Click through for the solution.
Before I start, let’s talk about predicate pushdown for a moment. The gist of it is that when you have data in two sources, you have two options for combining the data:
1. Bring the data in its entirety from your remote source to your local target and work as though everything were in the local target to begin with. I’ll call this the streaming approach.
2. Send as much of your query’s filters, projections, and pre-conditions to the remote source, have the remote source perform some of the work, and then have the remote source send its post-operative data to the local target. Then, the local target once more treats this as though it were simply local data. This is the pushdown approach because you push down those predicates (that is, filters, projections, and pre-conditions).
Click through for the unfortunate finding and also vote up my UserVoice feature request if you want to see string columns as filters.
SQL Server Polybase Services lets us to pull data from other data resources by using T-SQL queries. SQL Server 2019 introduces new connectors for Polybase services like Oracle, Teradata and MongoDB. In one of the SQL Server 2019 presentations from Bob Ward, I saw the CosmosDB logo when he was talking about the new connectors of SQL Server 2019. CosmosDB already has an ODBC driver and you can use it as a datasource for your Power BI, SSIS or SSMS. SQL Server 2019 makes this connection easier by using the Polybase services.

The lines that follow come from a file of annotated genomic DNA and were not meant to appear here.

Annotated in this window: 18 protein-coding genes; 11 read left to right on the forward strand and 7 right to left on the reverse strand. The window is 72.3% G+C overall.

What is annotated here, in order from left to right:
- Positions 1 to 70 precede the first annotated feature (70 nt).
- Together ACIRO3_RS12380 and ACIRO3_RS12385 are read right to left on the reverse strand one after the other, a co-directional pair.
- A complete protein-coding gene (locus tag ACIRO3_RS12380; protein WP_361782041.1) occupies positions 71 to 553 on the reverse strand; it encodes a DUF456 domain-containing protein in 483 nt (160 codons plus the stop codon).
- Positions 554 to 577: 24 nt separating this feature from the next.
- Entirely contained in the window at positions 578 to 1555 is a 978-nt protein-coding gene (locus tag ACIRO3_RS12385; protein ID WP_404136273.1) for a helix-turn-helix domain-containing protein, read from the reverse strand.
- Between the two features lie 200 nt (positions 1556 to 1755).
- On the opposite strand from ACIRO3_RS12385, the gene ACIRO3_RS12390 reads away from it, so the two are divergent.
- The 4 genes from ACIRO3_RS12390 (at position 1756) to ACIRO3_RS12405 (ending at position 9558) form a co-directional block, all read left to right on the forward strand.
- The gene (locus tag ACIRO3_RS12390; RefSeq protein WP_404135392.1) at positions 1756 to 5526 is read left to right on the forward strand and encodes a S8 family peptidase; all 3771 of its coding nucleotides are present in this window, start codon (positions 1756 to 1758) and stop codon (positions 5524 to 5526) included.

In this post, I am going to show you how to configure SQL Server 2019 Polybase to connect Azure CosmosDB Mongo databases
I have a bit of a vested interest in this, so it is heartening to see people trying out PolyBase. It’s more heartening when they use it after they try it out.
Here’s something which tripped me up a little bit while connecting to Cloudera using SQL Server. The data node name, instead of being
quickstart.clouderalike the host name, is actually
localhost. You can change this in
Because PolyBase needs to have direct access to the data nodes, having a node called localhost is a bit of a drag.
I’m used to the Hortonworks Data Platform, so this is a quick compendium of things I noticed to were different.
If you are building a big data solution in the cloud, you will likely be landing most of the source data into a data lake. And much of this data will need to be transformed (i.e. cleaned and joined together – the “T” in ETL). Since the data lake is just storage (i.e. Azure Data Lake Storage Gen2 or Azure Blob Storage), you need to pick a product that will be the compute and will do the transformation of the data. There is good news and bad news when it comes to which product to use. The good news is there are a lot of products to choose from. The bad news is there are a lot of products to choose from :-). I’ll try to help your decision-making by talking briefly about most of the Azure choices and the best use cases for each when it comes to transforming data (although some of these products also do the Extract and Load part
The only surprise is the non-mention of Azure Data Lake Analytics, and there is a good conversation in the comments section explaining why.